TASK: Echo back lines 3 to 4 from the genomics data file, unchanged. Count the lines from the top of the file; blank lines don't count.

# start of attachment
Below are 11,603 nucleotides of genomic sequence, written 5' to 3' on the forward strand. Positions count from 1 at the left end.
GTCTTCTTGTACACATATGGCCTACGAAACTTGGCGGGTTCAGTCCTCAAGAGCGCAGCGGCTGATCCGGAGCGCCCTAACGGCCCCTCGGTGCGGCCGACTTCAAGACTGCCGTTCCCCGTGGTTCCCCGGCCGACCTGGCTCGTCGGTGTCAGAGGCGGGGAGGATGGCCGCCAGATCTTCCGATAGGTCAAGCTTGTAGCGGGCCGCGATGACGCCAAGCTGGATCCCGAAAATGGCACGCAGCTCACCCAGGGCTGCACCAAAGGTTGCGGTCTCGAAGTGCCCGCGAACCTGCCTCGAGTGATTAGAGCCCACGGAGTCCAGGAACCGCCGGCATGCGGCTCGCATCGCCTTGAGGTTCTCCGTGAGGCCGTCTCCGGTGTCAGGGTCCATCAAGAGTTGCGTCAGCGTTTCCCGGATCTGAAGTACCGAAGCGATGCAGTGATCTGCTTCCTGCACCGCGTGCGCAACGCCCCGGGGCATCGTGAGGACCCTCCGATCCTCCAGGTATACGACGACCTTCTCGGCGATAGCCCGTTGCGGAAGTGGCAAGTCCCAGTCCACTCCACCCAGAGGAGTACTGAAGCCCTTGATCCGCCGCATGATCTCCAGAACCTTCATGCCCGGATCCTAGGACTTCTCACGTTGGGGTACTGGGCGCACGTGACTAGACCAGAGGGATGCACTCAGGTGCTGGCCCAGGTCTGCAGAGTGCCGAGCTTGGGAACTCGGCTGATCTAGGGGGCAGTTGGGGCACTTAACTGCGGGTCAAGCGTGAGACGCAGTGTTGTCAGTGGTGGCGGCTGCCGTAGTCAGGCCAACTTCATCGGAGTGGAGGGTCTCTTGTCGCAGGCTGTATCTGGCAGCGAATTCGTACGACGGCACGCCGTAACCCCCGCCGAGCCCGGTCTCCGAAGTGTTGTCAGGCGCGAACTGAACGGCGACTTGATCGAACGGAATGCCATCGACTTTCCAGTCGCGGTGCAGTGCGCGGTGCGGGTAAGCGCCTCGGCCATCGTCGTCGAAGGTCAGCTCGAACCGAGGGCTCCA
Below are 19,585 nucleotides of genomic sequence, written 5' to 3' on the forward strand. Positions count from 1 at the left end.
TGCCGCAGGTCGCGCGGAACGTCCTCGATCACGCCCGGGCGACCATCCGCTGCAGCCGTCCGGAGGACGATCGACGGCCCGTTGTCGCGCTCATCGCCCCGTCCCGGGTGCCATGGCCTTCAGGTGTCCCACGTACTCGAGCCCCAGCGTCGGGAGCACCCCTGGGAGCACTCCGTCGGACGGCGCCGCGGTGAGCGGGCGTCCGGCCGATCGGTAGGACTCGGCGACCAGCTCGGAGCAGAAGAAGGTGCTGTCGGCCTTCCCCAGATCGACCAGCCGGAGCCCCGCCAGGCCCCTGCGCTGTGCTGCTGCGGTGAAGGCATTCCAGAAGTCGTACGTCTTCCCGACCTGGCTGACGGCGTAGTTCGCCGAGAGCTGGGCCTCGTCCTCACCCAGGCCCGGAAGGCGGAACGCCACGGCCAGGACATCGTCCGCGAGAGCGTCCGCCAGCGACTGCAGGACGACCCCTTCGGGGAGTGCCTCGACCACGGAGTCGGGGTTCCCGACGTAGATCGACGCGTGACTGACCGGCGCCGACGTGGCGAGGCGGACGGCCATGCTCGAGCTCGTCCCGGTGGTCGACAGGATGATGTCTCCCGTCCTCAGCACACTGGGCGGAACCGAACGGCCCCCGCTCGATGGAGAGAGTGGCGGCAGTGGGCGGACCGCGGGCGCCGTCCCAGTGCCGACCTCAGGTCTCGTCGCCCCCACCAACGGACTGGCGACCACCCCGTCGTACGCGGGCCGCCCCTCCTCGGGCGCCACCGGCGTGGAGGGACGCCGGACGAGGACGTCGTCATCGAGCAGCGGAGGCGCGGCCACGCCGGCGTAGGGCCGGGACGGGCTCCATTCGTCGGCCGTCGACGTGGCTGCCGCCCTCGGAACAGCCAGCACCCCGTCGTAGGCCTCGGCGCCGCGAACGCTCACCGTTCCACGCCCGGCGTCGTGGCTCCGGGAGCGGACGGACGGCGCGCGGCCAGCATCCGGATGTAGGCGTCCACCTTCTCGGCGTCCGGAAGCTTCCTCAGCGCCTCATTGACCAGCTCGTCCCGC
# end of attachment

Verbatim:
Below are 19,585 nucleotides of genomic sequence, written 5' to 3' on the forward strand. Positions count from 1 at the left end.
TGCCGCAGGTCGCGCGGAACGTCCTCGATCACGCCCGGGCGACCATCCGCTGCAGCCGTCCGGAGGACGATCGACGGCCCGTTGTCGCGCTCATCGCCCCGTCCCGGGTGCCATGGCCTTCAGGTGTCCCACGTACTCGAGCCCCAGCGTCGGGAGCACCCCTGGGAGCACTCCGTCGGACGGCGCCGCGGTGAGCGGGCGTCCGGCCGATCGGTAGGACTCGGCGACCAGCTCGGAGCAGAAGAAGGTGCTGTCGGCCTTCCCCAGATCGACCAGCCGGAGCCCCGCCAGGCCCCTGCGCTGTGCTGCTGCGGTGAAGGCATTCCAGAAGTCGTACGTCTTCCCGACCTGGCTGACGGCGTAGTTCGCCGAGAGCTGGGCCTCGTCCTCACCCAGGCCCGGAAGGCGGAACGCCACGGCCAGGACATCGTCCGCGAGAGCGTCCGCCAGCGACTGCAGGACGACCCCTTCGGGGAGTGCCTCGACCACGGAGTCGGGGTTCCCGACGTAGATCGACGCGTGACTGACCGGCGCCGACGTGGCGAGGCGGACGGCCATGCTCGAGCTCGTCCCGGTGGTCGACAGGATGATGTCTCCCGTCCTCAGCACACTGGGCGGAACCGAACGGCCCCCGCTCGATGGAGAGAGTGGCGGCAGTGGGCGGACCGCGGGCGCCGTCCCAGTGCCGACCTCAGGTCTCGTCGCCCCCACCAACGGACTGGCGACCACCCCGTCGTACGCGGGCCGCCCCTCCTCGGGCGCCACCGGCGTGGAGGGACGCCGGACGAGGACGTCGTCATCGAGCAGCGGAGGCGCGGCCACGCCGGCGTAGGGCCGGGACGGGCTCCATTCGTCGGCCGTCGACGTGGCTGCCGCCCTCGGAACAGCCAGCACCCCGTCGTAGGCCTCGGCGCCGCGAACGCTCACCGTTCCACGCCCGGCGTCGTGGCTCCGGGAGCGGACGGACGGCGCGCGGCCAGCATCCGGATGTAGGCGTCCACCTTCTCGGCGTCCGGAAGCTTCCTCAGCGCCTCATTGACCAGCTCGTCCCGC